Copper drains were quite popular years ago. This was a very good style of drainage before pvc. It was easier to work
with than galvanized or cast-iron, and requires less heavy tools. It's actually the same process of pipe fitting as standard
soldering of water lines that we still use today. Copper drains have fallen out of favor, but they do still exist in
many homes today.
Copper is actually a fairly good pipe for drains. Two major problems we have these days are: firstly, cost. Copper
simply costs too much, and we have longer lasting, cheaper pvc now. The other problem that we have 50 or so years later, is
that a good amount of the copper that was put in years ago is now starting to reach the end of its lifespan. Copper
drain pipe has a thin wall, which in this environment can corrode over an extended period. Paper thin copper pipe is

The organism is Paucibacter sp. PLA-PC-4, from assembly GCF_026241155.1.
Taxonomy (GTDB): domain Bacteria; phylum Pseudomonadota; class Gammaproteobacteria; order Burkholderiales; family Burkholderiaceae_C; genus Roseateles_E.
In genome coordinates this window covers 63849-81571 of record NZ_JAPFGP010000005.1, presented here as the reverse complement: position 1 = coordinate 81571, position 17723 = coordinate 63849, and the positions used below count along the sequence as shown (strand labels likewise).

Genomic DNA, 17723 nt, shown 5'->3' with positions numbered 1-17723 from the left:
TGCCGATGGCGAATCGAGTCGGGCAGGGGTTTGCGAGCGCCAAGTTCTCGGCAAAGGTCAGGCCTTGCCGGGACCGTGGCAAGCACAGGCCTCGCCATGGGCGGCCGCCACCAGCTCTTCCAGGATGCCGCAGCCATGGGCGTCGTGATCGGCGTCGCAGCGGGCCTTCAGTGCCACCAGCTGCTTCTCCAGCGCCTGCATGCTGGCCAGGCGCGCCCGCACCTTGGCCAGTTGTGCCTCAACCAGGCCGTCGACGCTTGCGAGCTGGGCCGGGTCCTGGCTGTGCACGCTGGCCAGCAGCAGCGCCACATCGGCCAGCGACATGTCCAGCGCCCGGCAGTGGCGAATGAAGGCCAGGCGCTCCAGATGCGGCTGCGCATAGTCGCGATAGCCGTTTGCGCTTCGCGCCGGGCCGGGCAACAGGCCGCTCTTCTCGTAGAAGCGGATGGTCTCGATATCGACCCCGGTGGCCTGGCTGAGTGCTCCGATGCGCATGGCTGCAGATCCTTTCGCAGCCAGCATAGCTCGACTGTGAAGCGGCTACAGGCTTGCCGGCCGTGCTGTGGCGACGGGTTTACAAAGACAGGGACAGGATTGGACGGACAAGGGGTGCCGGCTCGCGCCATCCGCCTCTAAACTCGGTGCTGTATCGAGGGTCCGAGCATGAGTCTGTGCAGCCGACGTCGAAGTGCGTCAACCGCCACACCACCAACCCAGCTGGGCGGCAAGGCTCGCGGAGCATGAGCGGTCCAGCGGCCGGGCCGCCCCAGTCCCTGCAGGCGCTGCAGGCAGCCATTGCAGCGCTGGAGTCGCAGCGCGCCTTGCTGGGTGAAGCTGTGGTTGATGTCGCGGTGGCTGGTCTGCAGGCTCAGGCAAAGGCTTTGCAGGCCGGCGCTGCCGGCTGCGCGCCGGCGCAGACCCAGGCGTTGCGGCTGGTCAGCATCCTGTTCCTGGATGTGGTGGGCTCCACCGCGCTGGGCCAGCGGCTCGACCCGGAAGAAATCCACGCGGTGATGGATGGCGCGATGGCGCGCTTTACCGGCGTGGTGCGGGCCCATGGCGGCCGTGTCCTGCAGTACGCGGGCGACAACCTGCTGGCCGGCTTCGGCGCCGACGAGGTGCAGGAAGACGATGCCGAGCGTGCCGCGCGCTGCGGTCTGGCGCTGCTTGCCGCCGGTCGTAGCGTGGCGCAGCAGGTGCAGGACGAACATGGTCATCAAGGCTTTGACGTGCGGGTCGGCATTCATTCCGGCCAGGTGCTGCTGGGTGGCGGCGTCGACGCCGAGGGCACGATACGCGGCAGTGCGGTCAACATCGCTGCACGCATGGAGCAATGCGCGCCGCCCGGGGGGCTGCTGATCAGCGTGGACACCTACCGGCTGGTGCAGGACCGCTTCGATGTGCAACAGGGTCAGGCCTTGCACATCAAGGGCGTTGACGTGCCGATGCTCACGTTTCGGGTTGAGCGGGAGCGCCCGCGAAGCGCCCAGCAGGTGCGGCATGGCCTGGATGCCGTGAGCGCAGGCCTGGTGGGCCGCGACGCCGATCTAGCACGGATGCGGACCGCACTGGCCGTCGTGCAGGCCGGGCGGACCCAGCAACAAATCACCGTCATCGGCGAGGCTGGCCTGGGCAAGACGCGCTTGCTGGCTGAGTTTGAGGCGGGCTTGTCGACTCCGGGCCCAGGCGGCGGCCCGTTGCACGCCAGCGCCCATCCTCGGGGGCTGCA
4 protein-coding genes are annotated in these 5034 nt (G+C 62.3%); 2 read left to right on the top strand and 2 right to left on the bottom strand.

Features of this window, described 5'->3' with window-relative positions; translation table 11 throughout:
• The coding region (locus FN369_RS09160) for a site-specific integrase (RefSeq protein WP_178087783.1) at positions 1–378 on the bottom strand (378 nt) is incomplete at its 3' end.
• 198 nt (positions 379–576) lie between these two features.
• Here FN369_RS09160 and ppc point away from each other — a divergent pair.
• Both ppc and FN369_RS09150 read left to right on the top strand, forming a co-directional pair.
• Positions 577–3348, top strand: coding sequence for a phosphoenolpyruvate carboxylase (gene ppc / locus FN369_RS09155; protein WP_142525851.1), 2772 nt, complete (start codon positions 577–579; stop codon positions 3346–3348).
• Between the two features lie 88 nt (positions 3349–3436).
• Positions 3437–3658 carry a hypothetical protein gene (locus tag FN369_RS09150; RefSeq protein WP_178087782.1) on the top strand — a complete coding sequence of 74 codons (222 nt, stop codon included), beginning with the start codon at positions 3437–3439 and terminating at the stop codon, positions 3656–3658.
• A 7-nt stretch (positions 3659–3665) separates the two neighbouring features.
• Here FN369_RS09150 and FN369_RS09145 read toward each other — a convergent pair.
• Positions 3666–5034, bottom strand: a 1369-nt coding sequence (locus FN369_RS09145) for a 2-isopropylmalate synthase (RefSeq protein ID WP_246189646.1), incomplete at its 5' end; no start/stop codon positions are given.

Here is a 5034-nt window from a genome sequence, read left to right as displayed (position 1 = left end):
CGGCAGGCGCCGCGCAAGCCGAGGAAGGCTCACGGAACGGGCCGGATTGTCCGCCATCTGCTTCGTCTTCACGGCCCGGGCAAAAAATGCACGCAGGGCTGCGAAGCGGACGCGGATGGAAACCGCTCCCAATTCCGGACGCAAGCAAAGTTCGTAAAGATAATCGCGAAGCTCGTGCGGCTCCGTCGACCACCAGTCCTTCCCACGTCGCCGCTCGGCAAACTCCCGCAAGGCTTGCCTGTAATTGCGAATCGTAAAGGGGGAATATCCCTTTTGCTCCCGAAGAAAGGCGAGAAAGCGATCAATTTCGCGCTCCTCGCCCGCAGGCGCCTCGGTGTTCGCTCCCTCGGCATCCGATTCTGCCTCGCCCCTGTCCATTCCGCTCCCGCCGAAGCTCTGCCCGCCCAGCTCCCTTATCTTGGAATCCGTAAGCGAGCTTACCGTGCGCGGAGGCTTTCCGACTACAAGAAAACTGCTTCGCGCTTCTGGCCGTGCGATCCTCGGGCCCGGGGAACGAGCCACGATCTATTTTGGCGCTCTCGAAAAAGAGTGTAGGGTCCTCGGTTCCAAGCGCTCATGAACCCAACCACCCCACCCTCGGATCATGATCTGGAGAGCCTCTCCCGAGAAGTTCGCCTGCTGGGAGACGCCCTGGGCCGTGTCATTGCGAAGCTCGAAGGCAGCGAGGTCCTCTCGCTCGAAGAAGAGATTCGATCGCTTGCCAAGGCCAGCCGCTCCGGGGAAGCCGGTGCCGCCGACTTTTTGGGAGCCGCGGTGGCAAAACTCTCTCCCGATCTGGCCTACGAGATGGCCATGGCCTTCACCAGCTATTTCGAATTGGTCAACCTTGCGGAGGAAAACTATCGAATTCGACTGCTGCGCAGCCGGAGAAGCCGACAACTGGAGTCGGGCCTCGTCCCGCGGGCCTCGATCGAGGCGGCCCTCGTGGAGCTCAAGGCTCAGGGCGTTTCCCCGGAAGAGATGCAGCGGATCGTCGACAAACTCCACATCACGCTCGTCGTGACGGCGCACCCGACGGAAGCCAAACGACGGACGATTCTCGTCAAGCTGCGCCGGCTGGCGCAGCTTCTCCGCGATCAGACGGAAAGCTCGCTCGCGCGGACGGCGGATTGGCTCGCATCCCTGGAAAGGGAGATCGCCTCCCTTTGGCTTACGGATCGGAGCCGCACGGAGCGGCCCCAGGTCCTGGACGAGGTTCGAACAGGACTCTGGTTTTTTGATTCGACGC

not an uncommon sight, although there is still quite a bit of copper drain out there yet that can still provide
years of service.
Any copper drains that need to be repaired are generally replaced with pvc. The damaged section is cut out, and
rebuilt. The new pvc is connected to the copper by means of a fernco adapter(see the fernco section). Copper drain
lines have a thin wall to begin with, so the outside diameter of the pipe is smaller than that of pvc. This really only
presents a problem with 1 1/2 copper line. In this case, an 1 1/2 x 1 1/4 fernco works best. The 1 1/4 side fits
much better on the copper.
The picture above shows copper drain line connected to cast-iron. Depending on the amount of work you want to put
in, very often it is acceptable to cut the copper off close to the cast-iron, then use a fernco to run pvc up to the
fixtures. This will, however, leave a small piece of copper drain in use, that could cause problems in the future.
As is the case with a lot of plumbing repairs, there is an element of chance. How much pipe should be replaced?
Sometimes questions like that can be very difficult to answer, even for a trained, experienced plumber.